Project Management Certificate
Sociology of the Family
Studies in Aging
Capstone Project: (6 credits) – 3 Options:
Students will complete the PIMC program by selecting either the course-only option or by choosing one of two options for a final, capstone experience in the master’s program.
- Thesis (6 credits)
- Creative Project (6 credits)
- Coursework Only – Choose 2 additional, 3-credit courses from those listed above, including residency.
Both capstone options — the thesis and the creative project — are six-hour experiences. Because this degree option requires a total of 36 hours, the capstone option will determine how many concentration hours must be taken. 24 hours of the 36 required hours for this option must be letter-graded (not S/U). Requirements and guidelines for completing each option are available from committee members.
- Thesis Option: COM5971 Master’s Thesis (6 hours, also requires COM8976 Master’s Thesis Defense [0 hours])
- Creative Project Option: COM5955 Capstone Creative Project (6 hours)
Students who do not wish to complete a capstone experience can complete the degree by taking an additional 6 hours (above the required technology, methods, theory, and specialized content area) of coursework in media and communication studies. Students in the course-only option thus need to take at least 18 hours of methods or MCS faculty-taught courses (12-15 in the technology, research ad theory areas plus 6 for additional coursework). 36 hours of coursework are required for the course-only option. 27 hours of this coursework must be letter graded.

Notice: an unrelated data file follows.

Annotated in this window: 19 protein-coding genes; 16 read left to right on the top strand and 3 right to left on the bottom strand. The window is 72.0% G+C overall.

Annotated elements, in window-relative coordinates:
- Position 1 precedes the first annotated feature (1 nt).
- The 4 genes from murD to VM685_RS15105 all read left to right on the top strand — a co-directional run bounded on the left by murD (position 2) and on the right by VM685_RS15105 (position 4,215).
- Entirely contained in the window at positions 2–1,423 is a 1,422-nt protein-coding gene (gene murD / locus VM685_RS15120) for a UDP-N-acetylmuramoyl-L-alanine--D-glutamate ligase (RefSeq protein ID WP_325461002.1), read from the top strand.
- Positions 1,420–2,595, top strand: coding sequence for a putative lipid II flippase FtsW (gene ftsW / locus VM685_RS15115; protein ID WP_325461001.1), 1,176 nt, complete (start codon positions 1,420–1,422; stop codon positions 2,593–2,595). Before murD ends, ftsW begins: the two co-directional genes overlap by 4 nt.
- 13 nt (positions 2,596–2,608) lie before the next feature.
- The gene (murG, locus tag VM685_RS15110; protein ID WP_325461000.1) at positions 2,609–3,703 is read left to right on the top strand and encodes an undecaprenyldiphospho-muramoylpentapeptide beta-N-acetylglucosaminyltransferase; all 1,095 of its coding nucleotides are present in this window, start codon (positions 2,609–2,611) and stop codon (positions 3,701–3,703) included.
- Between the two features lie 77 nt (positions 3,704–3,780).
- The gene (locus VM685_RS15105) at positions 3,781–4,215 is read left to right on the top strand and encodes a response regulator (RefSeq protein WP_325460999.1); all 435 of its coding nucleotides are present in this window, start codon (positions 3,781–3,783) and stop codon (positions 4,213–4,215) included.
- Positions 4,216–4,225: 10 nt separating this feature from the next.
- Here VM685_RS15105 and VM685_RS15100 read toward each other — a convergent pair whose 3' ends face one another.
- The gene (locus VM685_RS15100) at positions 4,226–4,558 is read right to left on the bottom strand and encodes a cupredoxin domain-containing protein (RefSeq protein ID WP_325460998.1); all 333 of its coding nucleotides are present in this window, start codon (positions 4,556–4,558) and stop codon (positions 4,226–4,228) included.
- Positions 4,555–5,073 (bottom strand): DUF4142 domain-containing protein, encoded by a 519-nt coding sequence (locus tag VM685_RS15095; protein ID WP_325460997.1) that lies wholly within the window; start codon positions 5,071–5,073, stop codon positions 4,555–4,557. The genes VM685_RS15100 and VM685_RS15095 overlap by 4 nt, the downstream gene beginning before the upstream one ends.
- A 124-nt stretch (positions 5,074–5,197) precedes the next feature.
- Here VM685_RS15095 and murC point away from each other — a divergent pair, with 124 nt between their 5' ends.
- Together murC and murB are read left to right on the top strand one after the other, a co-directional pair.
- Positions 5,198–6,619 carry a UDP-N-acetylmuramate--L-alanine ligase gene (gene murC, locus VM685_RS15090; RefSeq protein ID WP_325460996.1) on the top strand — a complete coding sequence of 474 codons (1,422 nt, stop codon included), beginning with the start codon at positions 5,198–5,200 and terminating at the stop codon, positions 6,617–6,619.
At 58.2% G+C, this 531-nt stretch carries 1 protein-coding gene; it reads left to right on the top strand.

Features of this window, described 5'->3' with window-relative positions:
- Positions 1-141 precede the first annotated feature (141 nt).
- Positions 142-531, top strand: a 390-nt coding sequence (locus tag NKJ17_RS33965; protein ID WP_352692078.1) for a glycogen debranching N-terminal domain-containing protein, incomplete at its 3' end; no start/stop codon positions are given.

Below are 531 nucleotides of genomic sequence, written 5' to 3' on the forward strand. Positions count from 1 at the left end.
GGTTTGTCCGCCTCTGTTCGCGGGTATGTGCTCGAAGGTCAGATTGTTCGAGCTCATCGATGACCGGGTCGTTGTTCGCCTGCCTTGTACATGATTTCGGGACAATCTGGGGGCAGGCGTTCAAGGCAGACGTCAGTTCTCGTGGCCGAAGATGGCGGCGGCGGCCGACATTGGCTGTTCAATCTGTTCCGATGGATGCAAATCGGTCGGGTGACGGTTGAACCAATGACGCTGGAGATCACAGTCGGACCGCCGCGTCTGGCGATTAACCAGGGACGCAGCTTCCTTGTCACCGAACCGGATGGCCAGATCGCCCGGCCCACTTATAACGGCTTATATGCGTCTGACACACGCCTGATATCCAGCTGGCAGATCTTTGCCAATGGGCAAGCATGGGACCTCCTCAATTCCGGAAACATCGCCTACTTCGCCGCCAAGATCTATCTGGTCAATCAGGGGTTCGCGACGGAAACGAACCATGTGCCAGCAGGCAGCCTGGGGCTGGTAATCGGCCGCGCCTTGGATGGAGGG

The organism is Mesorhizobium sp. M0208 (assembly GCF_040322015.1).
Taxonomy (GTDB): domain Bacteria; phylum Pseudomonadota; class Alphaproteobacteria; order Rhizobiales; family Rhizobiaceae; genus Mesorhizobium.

Fall admission — July 1
Spring admission — November 1
Summer admission — March 1
Please see the section below titled “Additional requirements for international students” for a list of other requirements
All applicants for master’s and doctoral programs in FSU’s School of Communication must satisfy university requirements as well as departmental requirements.
Florida State University Graduate Admission Requirements
- Complete and submit the University Admissions Office’s Online Application Form.
- Pay a non-refundable application fee of $30. Application packets will not be reviewed until the fee has been paid.
- Submit a completed Residency Affidavit. All applicants must submit this form, which is completed online.
- Arrange for two copies of official transcripts to be sent from each college or university attended. These must come from the schools; student copies of unofficial transcripts are not acceptable.
- Take the Graduate Record Examination (GRE) and request scores to be sent to FSU. We will accept the general GRE test, including the verbal and quantitative sections, if it was on file with the FSU’s Admissions office by January 1, 2003. Otherwise, you must take the new GRE test, which contains verbal, quantitative, and analytical writing. There will be no exceptions to this rule. Go to the Educational Testing Service Web site for more information.
School of Communication Graduate Admission Requirements
In addition to the university requirements listed above, all Communication graduate program applicants must meet the School of Communication requirements listed below. You do not need to submit a separate School application; your university application specifies a program within the School of Communication to which you are applying. Admission is competitive; meeting the following requirements does not guarantee admission, only consideration.